Sierra Leonean literature has produced some influential figures. They include Adelaide Casely-Hayford, the activist and short story writer; Yulisa Amadu Pat Maddy, the poet and playwright whose work in theatre exceeded the bounds of his country; and Syl Cheney-Coker, whose novel The Last Harmattan of Alusine Dunbar won the Commonwealth Writers’ Prize for Africa Region in 1991. But the Sierra Leone Civil War (1991-2002) affected the scene, creating a gap between the older and newer generations, and between those living in the country and those in its diaspora.
In the years since, a few writers have risen to acclaim, most notably Aminatta Forna. Olufemi Terry won the Caine Prize in 2010 and was a judge for the Morland Scholarship for six years, and Pede Hollist was a finalist for the Caine Prize in 2017.
Recently, there have been organisations working to fill the huge gap, part of a larger national creative reawakening. In 2019, there was the first Sierra Leonean National Book Fair. There is the Sierra Leone Writers Series, the only publisher in the country, and there is Poda-Poda Stories, a digital platform publishing new writing and curating work.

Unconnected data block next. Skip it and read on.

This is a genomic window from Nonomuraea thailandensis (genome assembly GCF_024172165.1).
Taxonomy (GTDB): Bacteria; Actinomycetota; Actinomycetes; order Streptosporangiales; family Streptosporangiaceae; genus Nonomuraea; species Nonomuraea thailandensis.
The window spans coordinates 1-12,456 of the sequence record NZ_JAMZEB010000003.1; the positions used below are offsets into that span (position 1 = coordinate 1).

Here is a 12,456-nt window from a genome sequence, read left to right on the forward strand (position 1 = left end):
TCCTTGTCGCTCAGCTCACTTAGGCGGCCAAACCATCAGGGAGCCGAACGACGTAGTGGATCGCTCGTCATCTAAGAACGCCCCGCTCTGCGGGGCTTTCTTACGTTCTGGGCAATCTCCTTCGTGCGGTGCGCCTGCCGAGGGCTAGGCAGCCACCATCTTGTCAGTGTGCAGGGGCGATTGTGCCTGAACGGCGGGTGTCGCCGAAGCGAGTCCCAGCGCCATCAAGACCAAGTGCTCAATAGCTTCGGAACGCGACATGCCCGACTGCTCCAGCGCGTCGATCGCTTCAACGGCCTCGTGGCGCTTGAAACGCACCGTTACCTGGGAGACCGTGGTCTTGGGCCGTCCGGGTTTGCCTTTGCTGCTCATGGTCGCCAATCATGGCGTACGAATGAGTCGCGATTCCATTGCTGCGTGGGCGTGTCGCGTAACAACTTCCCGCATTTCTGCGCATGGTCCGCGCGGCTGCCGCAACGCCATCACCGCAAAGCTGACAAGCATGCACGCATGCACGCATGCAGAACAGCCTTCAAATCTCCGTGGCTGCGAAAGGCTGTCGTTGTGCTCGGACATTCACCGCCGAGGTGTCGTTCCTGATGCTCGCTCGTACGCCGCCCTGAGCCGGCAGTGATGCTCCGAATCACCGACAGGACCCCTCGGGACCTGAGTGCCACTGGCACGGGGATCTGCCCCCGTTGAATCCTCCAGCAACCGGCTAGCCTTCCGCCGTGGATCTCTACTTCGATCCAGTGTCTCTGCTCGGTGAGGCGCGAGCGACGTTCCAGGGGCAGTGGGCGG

Ngozi Cole is editor of Poda-Poda. It is named for the minibus used for transportation all over Sierra Leone. “I heard some of the most interesting stories of everyday Sierra Leoneans in those buses,” she has written, “and they are the heartbeat of my city, Freetown.”
In this interview with Open Country Mag, Cole talks about Sierra Leonean literature, editing Poda-Poda, some of the platform’s upcoming projects, and what the African literary community can do to support Poda-Poda’s work. “Magazines that publish African literature in general, like Afreada and Lolwe,” she says, “are doing very important work.” Poda-Poda is building on that.
Before Poda-Poda, what was the Sierra Leonean literary scene like?
The Sierra Leonean literary scene has always been here. We have a rich history of prominent writers such as Professor Eldred Jones, Yulisa Maddy, Oumar Farouk Sesay, Syl Cheney-Coker, and Adelaide Casely-Hayford, who in many ways helped to shape the literary scene and culture. Another key player is the Sierra Leone Writers Series, the only publisher for Sierra Leonean writers in the country.